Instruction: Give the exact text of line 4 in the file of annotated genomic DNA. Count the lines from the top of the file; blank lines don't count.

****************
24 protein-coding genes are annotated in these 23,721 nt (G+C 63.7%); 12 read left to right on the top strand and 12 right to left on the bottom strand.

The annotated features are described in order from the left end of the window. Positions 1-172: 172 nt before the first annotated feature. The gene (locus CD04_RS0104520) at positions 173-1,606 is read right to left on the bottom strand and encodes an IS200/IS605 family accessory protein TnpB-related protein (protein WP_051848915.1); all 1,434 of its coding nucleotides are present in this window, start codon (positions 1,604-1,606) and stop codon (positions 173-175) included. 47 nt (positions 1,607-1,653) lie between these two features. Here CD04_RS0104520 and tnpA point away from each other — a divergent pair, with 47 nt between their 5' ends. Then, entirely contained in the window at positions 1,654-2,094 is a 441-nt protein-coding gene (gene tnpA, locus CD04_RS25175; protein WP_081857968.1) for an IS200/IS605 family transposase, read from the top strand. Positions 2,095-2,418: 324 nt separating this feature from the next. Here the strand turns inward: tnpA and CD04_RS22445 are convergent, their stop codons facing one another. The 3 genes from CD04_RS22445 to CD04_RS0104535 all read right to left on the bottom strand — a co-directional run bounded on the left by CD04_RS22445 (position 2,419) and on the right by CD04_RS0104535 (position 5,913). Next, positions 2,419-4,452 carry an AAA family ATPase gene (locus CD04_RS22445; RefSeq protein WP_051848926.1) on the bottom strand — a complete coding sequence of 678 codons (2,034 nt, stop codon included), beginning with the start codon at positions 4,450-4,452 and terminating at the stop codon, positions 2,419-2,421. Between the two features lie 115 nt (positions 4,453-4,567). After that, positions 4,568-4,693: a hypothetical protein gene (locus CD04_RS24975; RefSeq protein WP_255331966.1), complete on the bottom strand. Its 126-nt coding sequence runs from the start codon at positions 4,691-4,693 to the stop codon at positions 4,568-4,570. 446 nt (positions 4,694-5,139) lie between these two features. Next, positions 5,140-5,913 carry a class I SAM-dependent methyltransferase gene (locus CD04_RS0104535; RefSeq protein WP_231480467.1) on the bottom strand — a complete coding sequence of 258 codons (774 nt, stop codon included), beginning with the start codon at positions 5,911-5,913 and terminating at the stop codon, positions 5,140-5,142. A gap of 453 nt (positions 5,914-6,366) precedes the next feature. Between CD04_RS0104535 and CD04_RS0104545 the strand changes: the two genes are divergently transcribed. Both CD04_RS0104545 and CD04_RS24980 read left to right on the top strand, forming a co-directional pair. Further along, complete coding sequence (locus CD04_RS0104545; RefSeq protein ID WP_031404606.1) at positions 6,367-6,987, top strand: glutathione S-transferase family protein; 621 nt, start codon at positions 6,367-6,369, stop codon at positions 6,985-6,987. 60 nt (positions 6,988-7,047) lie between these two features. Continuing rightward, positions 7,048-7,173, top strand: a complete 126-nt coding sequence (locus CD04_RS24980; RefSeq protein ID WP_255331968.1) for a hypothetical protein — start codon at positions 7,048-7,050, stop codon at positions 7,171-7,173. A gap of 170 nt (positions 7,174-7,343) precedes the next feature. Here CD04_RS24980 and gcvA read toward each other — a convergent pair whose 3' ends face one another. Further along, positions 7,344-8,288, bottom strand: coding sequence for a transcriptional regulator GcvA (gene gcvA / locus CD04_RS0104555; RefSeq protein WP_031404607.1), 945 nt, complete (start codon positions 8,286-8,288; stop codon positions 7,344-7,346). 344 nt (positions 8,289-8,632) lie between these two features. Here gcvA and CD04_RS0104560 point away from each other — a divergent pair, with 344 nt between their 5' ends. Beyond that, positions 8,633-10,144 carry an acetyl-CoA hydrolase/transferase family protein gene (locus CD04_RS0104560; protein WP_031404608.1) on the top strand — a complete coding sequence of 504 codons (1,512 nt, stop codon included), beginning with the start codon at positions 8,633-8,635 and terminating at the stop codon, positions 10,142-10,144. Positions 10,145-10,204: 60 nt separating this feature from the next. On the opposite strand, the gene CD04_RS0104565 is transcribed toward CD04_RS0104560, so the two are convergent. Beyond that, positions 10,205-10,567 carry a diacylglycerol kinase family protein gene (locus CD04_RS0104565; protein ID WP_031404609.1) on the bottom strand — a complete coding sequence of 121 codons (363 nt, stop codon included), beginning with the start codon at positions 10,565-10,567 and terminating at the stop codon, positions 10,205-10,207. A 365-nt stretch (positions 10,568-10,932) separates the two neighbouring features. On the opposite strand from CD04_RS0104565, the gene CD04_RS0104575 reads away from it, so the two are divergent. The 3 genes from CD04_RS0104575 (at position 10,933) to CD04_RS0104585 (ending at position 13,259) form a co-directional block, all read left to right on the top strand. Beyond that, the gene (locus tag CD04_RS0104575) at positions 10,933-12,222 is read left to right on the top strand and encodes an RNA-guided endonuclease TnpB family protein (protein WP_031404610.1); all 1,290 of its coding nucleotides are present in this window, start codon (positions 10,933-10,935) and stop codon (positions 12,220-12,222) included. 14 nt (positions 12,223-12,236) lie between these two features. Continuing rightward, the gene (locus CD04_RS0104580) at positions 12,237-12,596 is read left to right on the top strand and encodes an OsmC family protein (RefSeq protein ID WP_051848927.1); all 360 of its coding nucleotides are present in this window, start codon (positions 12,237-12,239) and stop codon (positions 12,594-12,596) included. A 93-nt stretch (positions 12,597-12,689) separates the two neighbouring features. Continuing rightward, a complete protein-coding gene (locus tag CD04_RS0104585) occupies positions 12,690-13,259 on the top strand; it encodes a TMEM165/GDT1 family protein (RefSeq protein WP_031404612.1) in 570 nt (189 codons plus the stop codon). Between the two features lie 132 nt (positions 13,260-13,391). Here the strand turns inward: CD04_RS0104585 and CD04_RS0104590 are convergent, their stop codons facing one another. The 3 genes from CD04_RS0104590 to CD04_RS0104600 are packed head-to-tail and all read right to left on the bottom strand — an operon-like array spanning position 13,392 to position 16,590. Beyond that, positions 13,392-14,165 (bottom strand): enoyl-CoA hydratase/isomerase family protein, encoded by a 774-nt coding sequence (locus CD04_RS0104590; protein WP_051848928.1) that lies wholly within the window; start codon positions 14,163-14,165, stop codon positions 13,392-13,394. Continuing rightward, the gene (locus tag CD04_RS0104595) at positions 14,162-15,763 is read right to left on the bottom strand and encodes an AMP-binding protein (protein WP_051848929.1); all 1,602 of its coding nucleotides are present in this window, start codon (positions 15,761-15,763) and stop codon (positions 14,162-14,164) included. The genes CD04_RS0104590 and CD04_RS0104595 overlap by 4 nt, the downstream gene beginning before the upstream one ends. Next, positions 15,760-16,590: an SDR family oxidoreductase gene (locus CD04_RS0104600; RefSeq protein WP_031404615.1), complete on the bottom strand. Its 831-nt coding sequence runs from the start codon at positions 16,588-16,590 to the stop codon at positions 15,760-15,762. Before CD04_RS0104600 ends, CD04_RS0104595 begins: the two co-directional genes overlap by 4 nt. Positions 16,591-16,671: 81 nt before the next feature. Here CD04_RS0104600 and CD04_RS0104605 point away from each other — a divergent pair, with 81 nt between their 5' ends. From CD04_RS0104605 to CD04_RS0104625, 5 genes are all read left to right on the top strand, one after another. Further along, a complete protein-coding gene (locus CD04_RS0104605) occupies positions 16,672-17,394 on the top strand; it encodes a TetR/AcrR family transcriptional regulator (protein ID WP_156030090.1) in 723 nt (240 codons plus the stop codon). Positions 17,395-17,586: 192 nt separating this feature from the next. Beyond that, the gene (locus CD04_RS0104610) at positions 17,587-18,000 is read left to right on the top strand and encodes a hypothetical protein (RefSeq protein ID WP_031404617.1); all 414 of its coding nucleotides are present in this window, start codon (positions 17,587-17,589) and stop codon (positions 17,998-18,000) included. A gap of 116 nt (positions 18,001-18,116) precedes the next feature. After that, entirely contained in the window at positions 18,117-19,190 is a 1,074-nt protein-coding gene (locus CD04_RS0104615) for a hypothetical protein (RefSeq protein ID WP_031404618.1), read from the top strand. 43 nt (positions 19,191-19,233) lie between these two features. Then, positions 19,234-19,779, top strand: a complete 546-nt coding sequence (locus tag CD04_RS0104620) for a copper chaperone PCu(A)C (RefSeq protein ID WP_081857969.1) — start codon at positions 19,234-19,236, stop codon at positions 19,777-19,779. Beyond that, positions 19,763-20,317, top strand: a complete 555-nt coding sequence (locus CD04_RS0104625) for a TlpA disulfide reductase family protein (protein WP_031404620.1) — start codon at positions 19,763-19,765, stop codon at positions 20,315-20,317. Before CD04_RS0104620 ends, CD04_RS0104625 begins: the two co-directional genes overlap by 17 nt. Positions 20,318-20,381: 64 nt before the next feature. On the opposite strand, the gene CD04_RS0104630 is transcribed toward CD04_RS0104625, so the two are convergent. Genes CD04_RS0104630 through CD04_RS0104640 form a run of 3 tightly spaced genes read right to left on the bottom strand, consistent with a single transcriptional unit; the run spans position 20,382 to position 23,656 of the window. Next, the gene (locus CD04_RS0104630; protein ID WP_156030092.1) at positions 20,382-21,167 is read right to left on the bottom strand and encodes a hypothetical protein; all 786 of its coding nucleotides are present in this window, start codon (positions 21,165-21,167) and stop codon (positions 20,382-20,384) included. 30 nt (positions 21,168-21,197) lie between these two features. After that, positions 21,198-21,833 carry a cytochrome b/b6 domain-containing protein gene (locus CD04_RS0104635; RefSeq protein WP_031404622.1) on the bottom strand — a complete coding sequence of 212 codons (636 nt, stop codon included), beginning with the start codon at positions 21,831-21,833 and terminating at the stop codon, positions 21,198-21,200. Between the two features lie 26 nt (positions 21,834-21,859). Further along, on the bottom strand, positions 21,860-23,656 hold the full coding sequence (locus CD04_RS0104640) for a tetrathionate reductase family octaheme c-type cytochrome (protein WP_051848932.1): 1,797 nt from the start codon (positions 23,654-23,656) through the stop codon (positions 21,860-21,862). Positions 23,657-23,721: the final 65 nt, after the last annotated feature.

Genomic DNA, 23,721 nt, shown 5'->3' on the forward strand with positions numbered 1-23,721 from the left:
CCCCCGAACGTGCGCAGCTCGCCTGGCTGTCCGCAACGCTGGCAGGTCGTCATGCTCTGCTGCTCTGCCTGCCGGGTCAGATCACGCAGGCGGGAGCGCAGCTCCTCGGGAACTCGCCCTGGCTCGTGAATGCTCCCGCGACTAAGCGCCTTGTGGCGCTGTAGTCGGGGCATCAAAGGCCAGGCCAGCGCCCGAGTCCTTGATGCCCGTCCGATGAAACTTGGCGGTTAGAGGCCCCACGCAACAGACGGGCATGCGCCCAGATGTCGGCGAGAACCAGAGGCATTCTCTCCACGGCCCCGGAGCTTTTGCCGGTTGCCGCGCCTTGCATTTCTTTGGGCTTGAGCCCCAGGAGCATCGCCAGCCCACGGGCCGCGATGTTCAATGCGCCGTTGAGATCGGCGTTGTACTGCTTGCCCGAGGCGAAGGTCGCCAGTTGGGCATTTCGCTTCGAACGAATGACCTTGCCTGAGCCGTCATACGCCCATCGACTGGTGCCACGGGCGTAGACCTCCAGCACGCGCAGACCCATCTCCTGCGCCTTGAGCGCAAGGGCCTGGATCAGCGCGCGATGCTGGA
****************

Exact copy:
CCCCCGAACGTGCGCAGCTCGCCTGGCTGTCCGCAACGCTGGCAGGTCGTCATGCTCTGCTGCTCTGCCTGCCGGGTCAGATCACGCAGGCGGGAGCGCAGCTCCTCGGGAACTCGCCCTGGCTCGTGAATGCTCCCGCGACTAAGCGCCTTGTGGCGCTGTAGTCGGGGCATCAAAGGCCAGGCCAGCGCCCGAGTCCTTGATGCCCGTCCGATGAAACTTGGCGGTTAGAGGCCCCACGCAACAGACGGGCATGCGCCCAGATGTCGGCGAGAACCAGAGGCATTCTCTCCACGGCCCCGGAGCTTTTGCCGGTTGCCGCGCCTTGCATTTCTTTGGGCTTGAGCCCCAGGAGCATCGCCAGCCCACGGGCCGCGATGTTCAATGCGCCGTTGAGATCGGCGTTGTACTGCTTGCCCGAGGCGAAGGTCGCCAGTTGGGCATTTCGCTTCGAACGAATGACCTTGCCTGAGCCGTCATACGCCCATCGACTGGTGCCACGGGCGTAGACCTCCAGCACGCGCAGACCCATCTCCTGCGCCTTGAGCGCAAGGGCCTGGATCAGCGCGCGATGCTGGA